The Legal Nightmares of Self-Driving Cars

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Tim Mack

Tim Mack

The auto industry is clearly convinced that the question of autonomous vehicles is “not if, but when,” writes Motor Trend technical director Frank Markus, reporting from a forum on Intelligent Transportation Systems in Detroit. Lux Research projects $87 billion in revenues by 2030. But the view is not so clear concerning how the longstanding legal guidelines around automotive liability will be affected.

Markus notes a number of relatively clear benefits of a working national system, such as reducing accidents by potentially as much as 95%, according to Bryant Walker Smith of the University of South Carolina law school. Other benefits: increased mobility for nondrivers, reduced fuel consumption, and intelligent driving patterns. On the other side of the coin, intelligent transportation systems could increase road use and congestion, reduce public transportation usage, and create an economic slump in, for example, auto repair services.

But one of the most interesting questions regards the sharing of roadways between autonomous and driver-controlled vehicles: If there are far fewer accidents, there will still be accidents, but probably fewer insurers to cover them. Who is responsible when accidents happen? Who pays? Rather than owners of autonomous vehicles taking out insurance (and paying premiums), would it fall on manufacturers to indemnify their products?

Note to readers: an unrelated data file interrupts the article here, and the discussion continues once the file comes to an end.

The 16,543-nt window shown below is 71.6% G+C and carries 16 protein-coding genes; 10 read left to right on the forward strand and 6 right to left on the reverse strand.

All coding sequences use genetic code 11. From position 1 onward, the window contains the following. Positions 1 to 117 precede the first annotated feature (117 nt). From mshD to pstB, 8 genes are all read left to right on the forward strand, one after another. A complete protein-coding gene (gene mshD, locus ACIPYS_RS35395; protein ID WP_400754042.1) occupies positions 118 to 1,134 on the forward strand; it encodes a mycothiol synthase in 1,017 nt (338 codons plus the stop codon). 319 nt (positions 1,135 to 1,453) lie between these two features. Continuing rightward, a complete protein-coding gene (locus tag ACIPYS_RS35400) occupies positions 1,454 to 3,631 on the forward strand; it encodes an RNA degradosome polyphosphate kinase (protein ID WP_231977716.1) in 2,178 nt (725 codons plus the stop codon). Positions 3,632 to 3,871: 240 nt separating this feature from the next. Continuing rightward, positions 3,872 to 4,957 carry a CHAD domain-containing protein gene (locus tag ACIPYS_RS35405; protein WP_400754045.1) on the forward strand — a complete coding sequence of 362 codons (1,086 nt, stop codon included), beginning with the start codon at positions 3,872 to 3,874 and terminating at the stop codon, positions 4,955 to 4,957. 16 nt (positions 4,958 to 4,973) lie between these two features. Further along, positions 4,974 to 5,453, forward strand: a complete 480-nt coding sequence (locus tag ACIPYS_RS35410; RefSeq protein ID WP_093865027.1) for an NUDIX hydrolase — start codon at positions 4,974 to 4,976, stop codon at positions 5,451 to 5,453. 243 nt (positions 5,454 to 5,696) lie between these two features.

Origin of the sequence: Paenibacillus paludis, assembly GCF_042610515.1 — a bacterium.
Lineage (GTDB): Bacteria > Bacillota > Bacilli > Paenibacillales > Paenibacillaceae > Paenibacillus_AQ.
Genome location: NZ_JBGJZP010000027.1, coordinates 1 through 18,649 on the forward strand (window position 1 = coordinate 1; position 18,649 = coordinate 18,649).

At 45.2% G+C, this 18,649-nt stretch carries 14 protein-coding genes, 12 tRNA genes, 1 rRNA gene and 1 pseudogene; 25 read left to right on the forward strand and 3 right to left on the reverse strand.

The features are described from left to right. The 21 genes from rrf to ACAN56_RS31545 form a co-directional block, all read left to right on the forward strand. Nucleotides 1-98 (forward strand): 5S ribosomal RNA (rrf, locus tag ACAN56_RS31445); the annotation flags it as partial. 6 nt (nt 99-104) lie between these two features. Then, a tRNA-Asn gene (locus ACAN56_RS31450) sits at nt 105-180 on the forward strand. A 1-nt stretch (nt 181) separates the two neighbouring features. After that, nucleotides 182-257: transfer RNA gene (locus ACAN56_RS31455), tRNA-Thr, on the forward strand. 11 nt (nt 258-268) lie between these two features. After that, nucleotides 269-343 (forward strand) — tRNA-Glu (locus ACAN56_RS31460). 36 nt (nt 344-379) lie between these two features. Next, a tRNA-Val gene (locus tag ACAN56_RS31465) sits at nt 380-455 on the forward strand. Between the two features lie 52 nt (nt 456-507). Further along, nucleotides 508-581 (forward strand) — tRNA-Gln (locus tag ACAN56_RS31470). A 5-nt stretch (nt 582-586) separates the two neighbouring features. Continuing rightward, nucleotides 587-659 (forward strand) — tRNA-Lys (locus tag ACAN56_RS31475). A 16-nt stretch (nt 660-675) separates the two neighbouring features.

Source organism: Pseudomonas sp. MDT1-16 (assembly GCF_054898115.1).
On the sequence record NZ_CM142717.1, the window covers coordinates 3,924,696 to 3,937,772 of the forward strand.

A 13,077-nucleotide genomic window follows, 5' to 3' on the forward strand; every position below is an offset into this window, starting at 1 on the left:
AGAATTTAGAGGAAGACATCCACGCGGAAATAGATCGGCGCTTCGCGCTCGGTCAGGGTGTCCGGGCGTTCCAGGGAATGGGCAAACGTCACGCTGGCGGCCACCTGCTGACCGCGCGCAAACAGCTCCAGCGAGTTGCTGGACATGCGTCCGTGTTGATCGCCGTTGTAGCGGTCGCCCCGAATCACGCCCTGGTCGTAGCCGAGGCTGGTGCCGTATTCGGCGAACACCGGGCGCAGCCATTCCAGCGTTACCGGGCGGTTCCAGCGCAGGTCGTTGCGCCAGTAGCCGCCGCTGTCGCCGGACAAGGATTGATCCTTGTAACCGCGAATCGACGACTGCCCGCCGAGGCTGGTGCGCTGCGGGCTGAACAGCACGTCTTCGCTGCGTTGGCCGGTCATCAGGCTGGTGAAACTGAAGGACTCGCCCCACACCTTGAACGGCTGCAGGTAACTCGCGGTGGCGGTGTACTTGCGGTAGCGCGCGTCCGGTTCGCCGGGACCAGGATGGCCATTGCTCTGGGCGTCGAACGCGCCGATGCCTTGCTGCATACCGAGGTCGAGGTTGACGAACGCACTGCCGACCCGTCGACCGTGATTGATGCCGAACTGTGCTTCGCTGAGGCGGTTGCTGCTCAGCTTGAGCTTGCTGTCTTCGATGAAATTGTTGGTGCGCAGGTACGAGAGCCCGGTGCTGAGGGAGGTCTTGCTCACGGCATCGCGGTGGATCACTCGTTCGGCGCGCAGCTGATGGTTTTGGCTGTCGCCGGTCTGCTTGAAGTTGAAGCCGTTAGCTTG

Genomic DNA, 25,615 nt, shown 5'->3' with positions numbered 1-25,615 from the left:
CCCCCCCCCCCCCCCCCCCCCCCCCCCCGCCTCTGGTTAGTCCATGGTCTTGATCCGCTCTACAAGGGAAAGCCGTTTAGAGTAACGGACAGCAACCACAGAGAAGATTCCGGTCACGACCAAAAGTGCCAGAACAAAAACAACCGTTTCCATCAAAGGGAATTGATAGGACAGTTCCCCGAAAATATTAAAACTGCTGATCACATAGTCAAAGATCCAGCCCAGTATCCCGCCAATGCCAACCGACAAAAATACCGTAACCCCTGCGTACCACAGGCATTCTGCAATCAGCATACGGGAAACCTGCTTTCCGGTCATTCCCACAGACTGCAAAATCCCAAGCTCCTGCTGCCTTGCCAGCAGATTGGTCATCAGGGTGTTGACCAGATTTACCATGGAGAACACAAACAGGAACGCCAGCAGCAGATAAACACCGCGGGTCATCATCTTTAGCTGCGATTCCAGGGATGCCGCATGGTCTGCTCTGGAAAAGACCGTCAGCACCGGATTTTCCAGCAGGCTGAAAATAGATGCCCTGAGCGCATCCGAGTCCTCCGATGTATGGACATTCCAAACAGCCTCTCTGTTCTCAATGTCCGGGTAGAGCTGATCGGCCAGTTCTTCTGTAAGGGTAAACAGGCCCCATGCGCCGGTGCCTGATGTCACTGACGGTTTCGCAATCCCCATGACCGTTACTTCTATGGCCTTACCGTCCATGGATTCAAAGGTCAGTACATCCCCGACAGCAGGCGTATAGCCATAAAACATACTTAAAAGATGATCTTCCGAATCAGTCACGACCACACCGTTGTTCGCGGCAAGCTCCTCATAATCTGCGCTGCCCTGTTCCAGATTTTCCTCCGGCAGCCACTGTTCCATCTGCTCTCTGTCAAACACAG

One possibility is public/private special compensation funds to underwrite unintended consequences, such as how AI chooses to mitigate damage in an unavoidable accident. Owners of older, non-autonomous cars might be required to financially subsidize the rollout of presumably safer autonomous vehicles and road systems. Of course, manufacturers’ liability remains a toss-up in any court of law.

However, Markus reports, the RAND Corporation’s James Anderson and the Brookings Institution have both cautioned about proactively resolving liability issues through legislation without longitudinal experience to rely upon because, as Anderson has said, “we get such legislation wrong a lot.”

Timothy C. Mack is the managing principal of AAI Foresight.

Image credits: Google, Sam Churchill